Ducks take the tube…

With mallard numbers in the UK declining and a flyway population showing a similar trend, wildfowlers across the country are using a simple but effective idea to improve the ducks’ breeding success.

Off-ground duck nest tubes were first trialled in England By Westmorland Wildfowlers Association (WWA), but the concept originates from America where Delta Waterfowl use them to great success.

Wildfowlers across the UK now use them over wetlands, marshes and ponds. The reason for their success is simple; mallard normally nest on the ground, where they are vulnerable to flooding and predation. But by placing nesting tubes on poles several feet off the ground, the eggs and ducklings are less at risk from rising waters and the narrow entrance of the tube keeps them safe from ground-based and aerial predators. 

BASC is now urging anyone with suitable breeding grounds to join the nest tube scheme.

James Green, BASC’s head of wildfowling, said: “We are seeing an ever-increasing number of clubs and individuals across the country erecting duck tubes on their wetlands and ponds, which is a great start to the scheme.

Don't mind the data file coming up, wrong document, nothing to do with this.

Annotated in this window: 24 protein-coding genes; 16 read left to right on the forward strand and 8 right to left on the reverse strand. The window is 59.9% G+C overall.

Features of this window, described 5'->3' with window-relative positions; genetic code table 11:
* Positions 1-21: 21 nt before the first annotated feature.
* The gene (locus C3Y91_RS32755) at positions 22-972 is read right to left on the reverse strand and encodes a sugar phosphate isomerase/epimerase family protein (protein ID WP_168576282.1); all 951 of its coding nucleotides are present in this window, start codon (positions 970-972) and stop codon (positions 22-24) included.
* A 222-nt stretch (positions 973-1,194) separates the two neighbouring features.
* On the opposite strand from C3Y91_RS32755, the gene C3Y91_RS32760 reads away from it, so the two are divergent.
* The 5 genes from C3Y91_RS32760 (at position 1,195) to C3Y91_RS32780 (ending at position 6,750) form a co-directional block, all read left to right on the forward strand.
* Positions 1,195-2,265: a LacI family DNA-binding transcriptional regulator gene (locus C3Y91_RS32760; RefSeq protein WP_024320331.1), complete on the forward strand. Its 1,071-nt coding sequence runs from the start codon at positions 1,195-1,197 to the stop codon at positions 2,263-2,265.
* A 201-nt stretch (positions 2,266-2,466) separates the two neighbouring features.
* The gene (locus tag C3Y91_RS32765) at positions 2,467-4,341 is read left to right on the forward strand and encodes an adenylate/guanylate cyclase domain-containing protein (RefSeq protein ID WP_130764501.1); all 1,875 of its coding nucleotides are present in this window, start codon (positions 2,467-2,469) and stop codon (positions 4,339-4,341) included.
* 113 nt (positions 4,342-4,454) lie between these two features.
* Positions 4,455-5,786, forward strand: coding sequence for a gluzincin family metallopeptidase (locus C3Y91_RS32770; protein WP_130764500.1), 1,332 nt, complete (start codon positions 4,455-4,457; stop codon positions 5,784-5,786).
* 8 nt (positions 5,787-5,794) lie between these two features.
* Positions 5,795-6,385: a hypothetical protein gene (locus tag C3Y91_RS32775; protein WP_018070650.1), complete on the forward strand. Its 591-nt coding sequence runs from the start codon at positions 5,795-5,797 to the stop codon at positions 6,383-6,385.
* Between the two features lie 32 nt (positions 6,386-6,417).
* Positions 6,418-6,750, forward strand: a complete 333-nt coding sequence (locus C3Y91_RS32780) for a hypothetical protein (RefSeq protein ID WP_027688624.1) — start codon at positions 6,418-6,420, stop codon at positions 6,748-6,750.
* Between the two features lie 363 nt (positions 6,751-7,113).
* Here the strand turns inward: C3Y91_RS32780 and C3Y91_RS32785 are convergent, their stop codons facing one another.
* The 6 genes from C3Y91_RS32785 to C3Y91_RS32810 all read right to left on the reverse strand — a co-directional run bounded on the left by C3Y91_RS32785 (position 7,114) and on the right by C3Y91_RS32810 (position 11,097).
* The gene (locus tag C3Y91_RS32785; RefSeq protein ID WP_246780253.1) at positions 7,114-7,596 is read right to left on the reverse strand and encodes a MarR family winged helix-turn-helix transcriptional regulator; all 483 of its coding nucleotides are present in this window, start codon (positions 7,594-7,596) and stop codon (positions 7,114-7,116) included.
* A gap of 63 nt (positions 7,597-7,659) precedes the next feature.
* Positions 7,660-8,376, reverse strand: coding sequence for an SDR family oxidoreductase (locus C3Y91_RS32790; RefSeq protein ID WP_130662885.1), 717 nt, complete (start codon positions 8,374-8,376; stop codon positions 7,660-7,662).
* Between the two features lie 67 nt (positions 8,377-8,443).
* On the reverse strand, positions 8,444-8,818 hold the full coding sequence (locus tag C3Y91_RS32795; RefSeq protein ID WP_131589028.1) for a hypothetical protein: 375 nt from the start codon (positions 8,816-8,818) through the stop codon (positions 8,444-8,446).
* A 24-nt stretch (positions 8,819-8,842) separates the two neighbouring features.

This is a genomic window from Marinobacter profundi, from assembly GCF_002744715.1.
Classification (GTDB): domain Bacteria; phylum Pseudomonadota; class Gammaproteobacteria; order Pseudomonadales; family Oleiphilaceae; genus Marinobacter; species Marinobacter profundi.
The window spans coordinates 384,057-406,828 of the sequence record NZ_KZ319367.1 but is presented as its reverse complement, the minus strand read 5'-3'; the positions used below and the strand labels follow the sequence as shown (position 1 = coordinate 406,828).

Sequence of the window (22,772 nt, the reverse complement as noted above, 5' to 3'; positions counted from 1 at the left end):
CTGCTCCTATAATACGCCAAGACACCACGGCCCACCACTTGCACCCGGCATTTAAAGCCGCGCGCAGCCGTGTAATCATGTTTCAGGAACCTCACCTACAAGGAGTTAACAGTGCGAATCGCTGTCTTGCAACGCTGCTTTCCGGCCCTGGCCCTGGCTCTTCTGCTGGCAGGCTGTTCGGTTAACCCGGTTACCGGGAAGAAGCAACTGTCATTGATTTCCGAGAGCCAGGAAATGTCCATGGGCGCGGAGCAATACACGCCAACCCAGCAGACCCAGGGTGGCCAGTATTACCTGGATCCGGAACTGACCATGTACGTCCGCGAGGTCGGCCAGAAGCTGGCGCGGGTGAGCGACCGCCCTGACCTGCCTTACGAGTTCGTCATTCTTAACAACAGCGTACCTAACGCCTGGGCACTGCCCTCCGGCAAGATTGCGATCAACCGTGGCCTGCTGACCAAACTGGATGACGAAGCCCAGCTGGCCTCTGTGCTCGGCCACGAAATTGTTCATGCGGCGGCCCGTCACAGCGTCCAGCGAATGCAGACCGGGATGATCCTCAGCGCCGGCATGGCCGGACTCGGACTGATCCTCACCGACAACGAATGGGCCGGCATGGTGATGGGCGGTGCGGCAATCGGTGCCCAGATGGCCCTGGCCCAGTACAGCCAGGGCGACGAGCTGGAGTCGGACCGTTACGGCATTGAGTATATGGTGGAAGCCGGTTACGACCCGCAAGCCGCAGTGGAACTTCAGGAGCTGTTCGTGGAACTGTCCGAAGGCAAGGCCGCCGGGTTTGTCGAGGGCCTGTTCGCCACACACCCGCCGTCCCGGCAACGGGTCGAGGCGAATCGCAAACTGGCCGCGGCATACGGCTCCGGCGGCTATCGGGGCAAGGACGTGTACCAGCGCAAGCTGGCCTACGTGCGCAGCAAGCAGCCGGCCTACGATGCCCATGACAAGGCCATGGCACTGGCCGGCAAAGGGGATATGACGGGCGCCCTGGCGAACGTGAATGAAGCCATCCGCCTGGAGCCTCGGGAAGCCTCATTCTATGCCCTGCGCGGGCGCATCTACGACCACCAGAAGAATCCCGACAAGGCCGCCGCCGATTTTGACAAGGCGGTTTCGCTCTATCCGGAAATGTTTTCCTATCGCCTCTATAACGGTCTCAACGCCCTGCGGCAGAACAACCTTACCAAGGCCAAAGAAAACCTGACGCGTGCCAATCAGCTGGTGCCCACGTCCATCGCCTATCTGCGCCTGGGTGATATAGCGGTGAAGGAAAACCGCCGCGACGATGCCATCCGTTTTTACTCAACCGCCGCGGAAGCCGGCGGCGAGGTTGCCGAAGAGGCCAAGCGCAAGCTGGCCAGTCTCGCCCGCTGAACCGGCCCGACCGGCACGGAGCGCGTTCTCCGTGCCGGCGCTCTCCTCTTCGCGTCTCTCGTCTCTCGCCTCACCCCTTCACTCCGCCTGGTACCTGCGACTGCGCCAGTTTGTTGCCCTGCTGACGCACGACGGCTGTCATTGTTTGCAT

“They are often not used in the first year but don’t be put off – many will be inhabited in years two and three, with some tubes even used twice in one nesting season.

“It’s incredible how these tubes offer so much protection from predators to the incubating female and her clutch of eggs. She can now get her clutch to duckling stage very successfully.”

How duck tubes work

It’s a delight to see your first tube occupied. The female will first make a nest bowl in the middle and begin laying eggs in the tube over the space of a week or two. She’ll then start incubating and you’ll see her sat tightly in the nest tube.

All nest tubes must be annually maintained and BASC recommend they get re-stuffed with hay in February, just after the wildfowling season has finished. You should remove any shell fragments or dud eggs from the previous year at the same time. 

Work like this can be extremely rewarding and it clearly demonstrates the shooting community’s commitment to conservation.

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